EXXEL ATMOS INC v. United Steelworkers of America, Intervenor.

Reset A A Font size: Print

United States Court of Appeals,District of Columbia Circuit.

EXXEL/ATMOS, INC., Petitioner, v. NATIONAL LABOR RELATIONS BOARD, Respondent, United Steelworkers of America, Intervenor.

Nos. 97-1417 and 97-1418.

Decided: June 26, 1998

Before:  WALD, SENTELLE, and RANDOLPH, Circuit Judges. Vincent J. Apruzzese argued the cause and filed the briefs for petitioner. David A. Fleischer, Senior Attorney, National Labor Relations Board, argued the cause for respondent.   With him on the brief were Linda Sher, Associate General Counsel, and Aileen A. Armstrong, Deputy Associate General Counsel.  Margaret A. Gaines, Supervisory Attorney, entered an appearance. Daniel M. Kovalik argued the cause for intervenor United Steelworkers of America.   With him on the brief were Laurence Gold, David Silberman, and James Coppess.

These are petitions by Exxel/Atmos, Inc. to review, and cross-petitions by the National Labor Relations Board to enforce, two orders issued in June 1997.   The Board issued the first of its orders on remand from our decision in Exxel/Atmos, Inc. v. NLRB, 28 F.3d 1243 (D.C.Cir.1994).   The second order dealt with events in late 1994 and early 1995, after the remand.

Exxel is a small New Jersey company manufacturing nongas aerosol delivery systems.   In September 1990 the company voluntarily recognized the United Steelworkers of America, AFL-CIO as the exclusive bargaining representative of its production and maintenance employees.   Nine months later, in May 1991, Exxel refused the union's request to bargain.   The Board found that Exxel had thereby violated § 8(a)(1) and (5) of the National Labor Relations Act, 29 U.S.C. § 158(a)(1) & (5).   See Exxel-Atmos, Inc. (“Exxel I”), 309 N.L.R.B. 1024, 1024, 1992 WL 390103 (1992).   Among other things, it ordered Exxel to cease and desist from refusing to bargain with the union and affirmatively “to recognize, meet and bargain collectively in good faith” with the union upon request.   Id. at 1024, 1033, 1992 WL 390103.   This court upheld the Board's findings of violations of the Act and enforced the cease and desist order, but-on the basis of longstanding precedent in this circuit-we refused to enforce the bargaining order and remanded the case to the Board for a “clear explanation” of “why a bargaining order, as opposed to the cease and desist order standing alone, was justified in this case.”  Exxel/Atmos, 28 F.3d at 1248-49;  see Exxel/Atmos, Inc. v. NLRB, 37 F.3d 1538 (D.C.Cir.1994) (enforcing Board's order in part and remanding case in part).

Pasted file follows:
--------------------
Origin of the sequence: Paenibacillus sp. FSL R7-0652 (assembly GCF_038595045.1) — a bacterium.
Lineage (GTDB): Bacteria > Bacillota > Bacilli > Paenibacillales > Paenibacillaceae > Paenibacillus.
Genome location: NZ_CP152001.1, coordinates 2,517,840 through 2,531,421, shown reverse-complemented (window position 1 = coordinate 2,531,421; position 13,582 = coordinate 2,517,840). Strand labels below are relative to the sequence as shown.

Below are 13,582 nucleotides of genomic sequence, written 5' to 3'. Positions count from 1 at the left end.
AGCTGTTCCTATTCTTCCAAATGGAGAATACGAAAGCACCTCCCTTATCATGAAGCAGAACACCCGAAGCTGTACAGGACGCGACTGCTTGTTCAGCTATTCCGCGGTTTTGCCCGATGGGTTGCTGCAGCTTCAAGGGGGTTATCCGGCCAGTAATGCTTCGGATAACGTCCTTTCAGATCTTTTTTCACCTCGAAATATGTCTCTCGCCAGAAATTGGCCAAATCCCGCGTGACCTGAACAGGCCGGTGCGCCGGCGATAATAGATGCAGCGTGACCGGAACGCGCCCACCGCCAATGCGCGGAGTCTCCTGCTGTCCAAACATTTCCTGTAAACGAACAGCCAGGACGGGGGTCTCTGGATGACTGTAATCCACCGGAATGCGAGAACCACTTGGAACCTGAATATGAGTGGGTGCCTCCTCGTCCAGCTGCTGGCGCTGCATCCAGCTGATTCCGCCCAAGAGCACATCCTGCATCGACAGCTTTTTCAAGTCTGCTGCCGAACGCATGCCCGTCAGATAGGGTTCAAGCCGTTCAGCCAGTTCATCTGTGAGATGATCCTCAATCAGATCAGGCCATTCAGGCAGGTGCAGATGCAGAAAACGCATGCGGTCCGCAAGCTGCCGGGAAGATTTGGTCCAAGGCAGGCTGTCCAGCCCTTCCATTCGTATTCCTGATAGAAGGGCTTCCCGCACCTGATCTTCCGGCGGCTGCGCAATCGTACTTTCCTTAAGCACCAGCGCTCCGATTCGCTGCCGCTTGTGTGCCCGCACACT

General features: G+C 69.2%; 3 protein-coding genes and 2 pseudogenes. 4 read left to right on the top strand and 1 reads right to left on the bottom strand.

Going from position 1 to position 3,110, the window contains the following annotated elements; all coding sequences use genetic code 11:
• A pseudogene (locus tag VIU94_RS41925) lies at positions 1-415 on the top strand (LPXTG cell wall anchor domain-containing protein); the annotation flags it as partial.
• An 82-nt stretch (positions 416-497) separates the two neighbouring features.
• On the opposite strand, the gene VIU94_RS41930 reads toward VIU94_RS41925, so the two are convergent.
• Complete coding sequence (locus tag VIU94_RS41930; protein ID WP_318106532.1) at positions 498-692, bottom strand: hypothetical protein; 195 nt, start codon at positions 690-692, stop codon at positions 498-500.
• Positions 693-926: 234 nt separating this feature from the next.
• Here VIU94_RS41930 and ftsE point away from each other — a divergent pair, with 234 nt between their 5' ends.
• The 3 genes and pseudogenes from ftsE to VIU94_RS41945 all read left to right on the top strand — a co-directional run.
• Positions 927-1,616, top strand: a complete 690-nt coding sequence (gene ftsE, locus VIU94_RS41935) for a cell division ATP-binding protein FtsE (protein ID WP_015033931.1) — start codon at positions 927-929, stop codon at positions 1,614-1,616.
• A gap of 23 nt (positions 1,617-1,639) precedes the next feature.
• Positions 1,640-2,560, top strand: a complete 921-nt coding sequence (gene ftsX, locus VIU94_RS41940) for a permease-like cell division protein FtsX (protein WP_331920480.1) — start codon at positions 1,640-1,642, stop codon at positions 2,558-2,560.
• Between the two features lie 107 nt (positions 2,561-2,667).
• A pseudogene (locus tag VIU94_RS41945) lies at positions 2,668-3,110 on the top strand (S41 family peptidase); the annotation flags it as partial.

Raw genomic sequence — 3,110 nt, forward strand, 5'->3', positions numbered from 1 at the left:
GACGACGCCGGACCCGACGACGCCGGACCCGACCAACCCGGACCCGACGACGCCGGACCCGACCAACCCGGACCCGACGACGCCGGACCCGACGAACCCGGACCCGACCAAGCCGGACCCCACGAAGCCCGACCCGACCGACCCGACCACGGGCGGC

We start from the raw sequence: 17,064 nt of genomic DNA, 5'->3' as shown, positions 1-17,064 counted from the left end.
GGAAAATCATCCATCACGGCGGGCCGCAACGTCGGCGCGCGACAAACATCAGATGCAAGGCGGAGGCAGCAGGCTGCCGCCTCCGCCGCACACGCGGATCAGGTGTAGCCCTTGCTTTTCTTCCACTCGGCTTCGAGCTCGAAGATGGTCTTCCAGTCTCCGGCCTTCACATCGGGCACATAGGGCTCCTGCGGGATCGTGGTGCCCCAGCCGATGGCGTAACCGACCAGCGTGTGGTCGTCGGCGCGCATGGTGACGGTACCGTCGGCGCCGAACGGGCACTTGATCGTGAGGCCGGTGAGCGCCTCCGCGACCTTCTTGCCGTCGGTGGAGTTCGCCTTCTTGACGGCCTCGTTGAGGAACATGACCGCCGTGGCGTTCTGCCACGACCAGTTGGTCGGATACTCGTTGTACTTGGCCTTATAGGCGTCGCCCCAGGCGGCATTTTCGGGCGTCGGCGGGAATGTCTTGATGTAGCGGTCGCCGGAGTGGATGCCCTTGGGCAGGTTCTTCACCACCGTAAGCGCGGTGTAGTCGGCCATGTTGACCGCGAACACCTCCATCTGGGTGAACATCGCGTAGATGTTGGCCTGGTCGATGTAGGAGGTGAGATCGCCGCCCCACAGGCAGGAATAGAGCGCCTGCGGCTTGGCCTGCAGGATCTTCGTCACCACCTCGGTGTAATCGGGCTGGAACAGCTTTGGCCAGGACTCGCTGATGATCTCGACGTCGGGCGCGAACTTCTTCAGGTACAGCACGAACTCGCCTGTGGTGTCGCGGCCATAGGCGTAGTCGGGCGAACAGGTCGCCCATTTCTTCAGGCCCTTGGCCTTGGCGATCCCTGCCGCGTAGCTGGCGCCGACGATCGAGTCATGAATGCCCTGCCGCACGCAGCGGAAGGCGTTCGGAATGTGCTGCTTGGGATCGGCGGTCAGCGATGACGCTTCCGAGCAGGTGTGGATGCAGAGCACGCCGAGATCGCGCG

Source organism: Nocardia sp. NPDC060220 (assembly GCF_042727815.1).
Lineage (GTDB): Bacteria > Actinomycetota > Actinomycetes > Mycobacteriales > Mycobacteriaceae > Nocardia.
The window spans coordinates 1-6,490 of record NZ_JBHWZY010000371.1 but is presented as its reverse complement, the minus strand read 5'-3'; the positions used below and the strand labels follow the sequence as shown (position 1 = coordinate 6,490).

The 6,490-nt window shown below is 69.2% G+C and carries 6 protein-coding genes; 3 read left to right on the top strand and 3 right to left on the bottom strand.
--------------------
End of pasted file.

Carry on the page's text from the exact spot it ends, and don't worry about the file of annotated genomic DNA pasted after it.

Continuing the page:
The Board responded by reaffirming the bargaining order in a June 1997 supplemental decision.   See Exxel-Atmos, Inc., 323 N.L.R.B. No. 159, 1997 WL 309321 (June 5, 1997).   On the same date, the Board issued another decision and order finding the company guilty of additional unfair labor practices.   On December 7, 1994, after our remand, Ronald Lemke, Exxel's President, gave a speech to the production and maintenance employees in which he explained the procedure for decertifying the union and informed the employees that Exxel was obligated to bargain with the union unless it was decertified.   Exxel also gave each of its employees a cash Christmas bonus of $100 during the week of December 23.   On January 10, Exxel, pointing to signed letters to the Board from some employees indicating that they no longer wished to be represented by the union, canceled all bargaining sessions with the union, then scheduled for early 1995.   Employees filed a decertification petition on January 26, and thereafter Exxel took the position that it was under no obligation to bargain until a decertification election had been held.   The Board concluded that Lemke's speech, the Christmas bonus, and Exxel's refusal to bargain violated § 8(a)(1) and (5) of the Act. See Exxel-Atmos, Inc. (“Exxel II”), 323 N.L.R.B. No. 158, slip op. at 3, 1997 WL 309318 (June 5, 1997).   As a remedy, the Board again, inter alia, ordered Exxel both to cease and desist from refusing to bargain and affirmatively to bargain with the union upon request.   See id.